This is why we went ahead with the feature of hiding and un-hiding comments. It was also decided to collapse comments to answers so you will only see comments to answers that interest you by clicking on expand. Otherwise it can get very messy.

Feedback process by users- We try to be inclusive as we can and maintain different user groups to capture user feedback. Many of the changes you highlighted did get reviewed and approved by several members and moderators. Of course we can improve how we go about collecting feedback and I will forward your valuable feedback to the relevant people.

However, sometimes during development process we need to make quick decisions and that's why we work with UX experts to help us make those decisions. I will ask them to attend some of the UX related issues/concerns you raised.

Trolling or caring- Never feel that because you share negative feedback you're doing something wrong. We know and acknowledge we are in a challenging period and we need your feedback and endless caring to overcome and improve. The hiding option is a great example for a feedback to feature cycle (and we are doing our best to expedite things).

Unified experience across community 1DX platform and within the same interface- I agree. We are focusing efforts on harmonizing the experience. But as we have many things on our plate we might get to some action items sooner than others. However I agree that we shouldn't have different experiences within the same page especially when we roll out new designs. I will follow-up with our UX designer.

I can already share that we are thinking of disabling the automatic display of answer submission UI when you access a question. Some members identified/suggested that it might be contributing to the misuse of the answers vs. comments concept.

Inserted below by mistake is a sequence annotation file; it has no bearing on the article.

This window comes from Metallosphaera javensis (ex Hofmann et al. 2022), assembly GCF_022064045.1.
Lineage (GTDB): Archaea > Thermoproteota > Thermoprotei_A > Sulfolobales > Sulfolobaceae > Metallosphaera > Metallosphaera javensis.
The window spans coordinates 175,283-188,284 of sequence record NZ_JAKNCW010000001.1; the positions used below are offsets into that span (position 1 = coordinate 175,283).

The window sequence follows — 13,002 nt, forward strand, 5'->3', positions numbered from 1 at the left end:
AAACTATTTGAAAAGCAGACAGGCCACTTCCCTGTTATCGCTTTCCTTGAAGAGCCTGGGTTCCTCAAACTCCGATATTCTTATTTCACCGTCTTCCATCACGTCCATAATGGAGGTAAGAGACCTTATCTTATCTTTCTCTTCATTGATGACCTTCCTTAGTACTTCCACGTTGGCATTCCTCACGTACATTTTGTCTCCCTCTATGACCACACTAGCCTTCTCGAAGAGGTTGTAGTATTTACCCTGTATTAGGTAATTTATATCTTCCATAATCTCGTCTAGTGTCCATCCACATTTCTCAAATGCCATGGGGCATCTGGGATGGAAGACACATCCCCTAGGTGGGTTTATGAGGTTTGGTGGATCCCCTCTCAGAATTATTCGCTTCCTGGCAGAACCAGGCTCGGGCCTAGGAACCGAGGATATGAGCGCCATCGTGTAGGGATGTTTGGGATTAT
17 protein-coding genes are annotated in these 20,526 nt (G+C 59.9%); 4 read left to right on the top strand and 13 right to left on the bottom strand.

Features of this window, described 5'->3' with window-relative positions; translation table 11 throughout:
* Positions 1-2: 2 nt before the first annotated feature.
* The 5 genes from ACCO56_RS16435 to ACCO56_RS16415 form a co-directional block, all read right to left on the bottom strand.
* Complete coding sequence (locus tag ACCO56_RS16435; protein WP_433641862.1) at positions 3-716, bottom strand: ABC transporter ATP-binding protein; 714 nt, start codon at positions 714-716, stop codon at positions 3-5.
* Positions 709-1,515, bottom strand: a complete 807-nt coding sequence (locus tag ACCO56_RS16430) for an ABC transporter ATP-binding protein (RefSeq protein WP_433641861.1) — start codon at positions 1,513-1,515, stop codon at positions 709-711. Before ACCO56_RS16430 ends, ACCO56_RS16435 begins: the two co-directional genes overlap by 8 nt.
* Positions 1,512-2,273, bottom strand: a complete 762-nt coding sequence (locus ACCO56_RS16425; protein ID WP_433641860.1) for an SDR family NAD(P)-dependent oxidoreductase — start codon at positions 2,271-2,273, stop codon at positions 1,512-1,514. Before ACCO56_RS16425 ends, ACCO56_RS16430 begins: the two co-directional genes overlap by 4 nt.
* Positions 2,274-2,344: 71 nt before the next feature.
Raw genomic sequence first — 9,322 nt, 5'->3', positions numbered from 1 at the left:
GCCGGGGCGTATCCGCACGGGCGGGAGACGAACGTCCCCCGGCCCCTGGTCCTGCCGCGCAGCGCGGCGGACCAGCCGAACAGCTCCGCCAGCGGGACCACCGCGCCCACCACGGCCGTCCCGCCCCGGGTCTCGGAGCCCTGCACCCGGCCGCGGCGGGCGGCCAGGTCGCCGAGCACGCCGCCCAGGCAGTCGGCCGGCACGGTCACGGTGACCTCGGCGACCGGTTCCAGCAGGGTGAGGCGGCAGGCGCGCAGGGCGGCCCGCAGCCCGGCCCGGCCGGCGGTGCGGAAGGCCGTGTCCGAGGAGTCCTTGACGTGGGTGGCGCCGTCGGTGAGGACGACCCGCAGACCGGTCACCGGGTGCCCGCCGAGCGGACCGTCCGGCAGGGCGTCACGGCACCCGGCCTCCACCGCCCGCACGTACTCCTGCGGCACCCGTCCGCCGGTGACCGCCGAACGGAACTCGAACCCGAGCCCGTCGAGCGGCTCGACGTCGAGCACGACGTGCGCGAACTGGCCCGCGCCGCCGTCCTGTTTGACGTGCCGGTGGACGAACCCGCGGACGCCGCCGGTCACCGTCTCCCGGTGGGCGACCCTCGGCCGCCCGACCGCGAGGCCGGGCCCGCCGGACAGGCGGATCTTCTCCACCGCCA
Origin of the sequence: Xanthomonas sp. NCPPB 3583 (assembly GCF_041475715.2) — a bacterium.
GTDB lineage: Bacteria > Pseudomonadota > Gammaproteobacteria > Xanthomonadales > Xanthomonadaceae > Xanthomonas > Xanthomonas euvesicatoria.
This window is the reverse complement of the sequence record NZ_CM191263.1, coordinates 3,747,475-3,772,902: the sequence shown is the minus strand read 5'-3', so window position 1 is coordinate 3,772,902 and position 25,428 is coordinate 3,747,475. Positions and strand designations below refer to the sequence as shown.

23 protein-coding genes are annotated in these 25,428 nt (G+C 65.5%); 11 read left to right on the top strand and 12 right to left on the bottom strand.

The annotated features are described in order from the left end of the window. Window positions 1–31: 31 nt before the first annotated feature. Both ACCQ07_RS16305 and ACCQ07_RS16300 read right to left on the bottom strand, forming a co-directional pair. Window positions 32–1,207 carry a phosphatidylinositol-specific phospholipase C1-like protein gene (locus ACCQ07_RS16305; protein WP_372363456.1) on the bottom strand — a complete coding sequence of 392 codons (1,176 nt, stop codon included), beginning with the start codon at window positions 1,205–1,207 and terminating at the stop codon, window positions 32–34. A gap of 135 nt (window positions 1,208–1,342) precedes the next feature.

Please share if I missed any open items/questions.

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Hi Moshe,

Sorry to comment here, but I have no other means :(

I'm trying to ask a question, but have no possibility to assign a primary tag.

I'm trying to create a question to report this bug on 'Using SAP' tag, but it's a closed circle: I cannot select the tag; hence, I cannot report a bug :)

Thanks,

Eli

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Eli, it works fine for me (both using the list and just typing). Could it be some kind of connection issue?

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Or caching.

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Hi, Eli:

Moshe will be out the next couple days. If the suggestions from Steffi and Jelena don't work, could you please let me know so I can investigate further?

Best regards,

--Jerry

P.S. I wonder if this qualifies as a Catch-22. You need to tag something with Using SAP.com to report a bug, but you can't because the tag for Using SAP.com is bugged...

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After the restart of the browser and cache clearing it worked. Catch-22 came to my mind right away :)

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FWIW, are there plans to change the current behaviour to hide comments by default (Jelena's 3rd point)?

I still have the impression that comments on a question often are not recognized at all by infrequent users because they appear "too hidden". At least I rarely get feedback on those, in contrast to my answers. - On the other hand, I would not like to use an answer if all I want to do is to ask the questioner for clarifying details or to point to a different tag...

Do you share these experiences?

(By change, I do not necessarily mean to re-display all coments by default. There are smarter ways to handle "too many comments", I guess, such as done on StackOverflow: Hide comments when there are more then, say, 5, but display the last one or two and the most liked ones or hide primarily those of deeper levels...)

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the OP gets a notification that there is a comment, and if he is able to click the the word "comment" then he is taken directly to the comment.

"Unfortunately" there are 2 links in the notification, the word comment, and the huge link for the question, and if the clicks the link the question then the comment is hidden.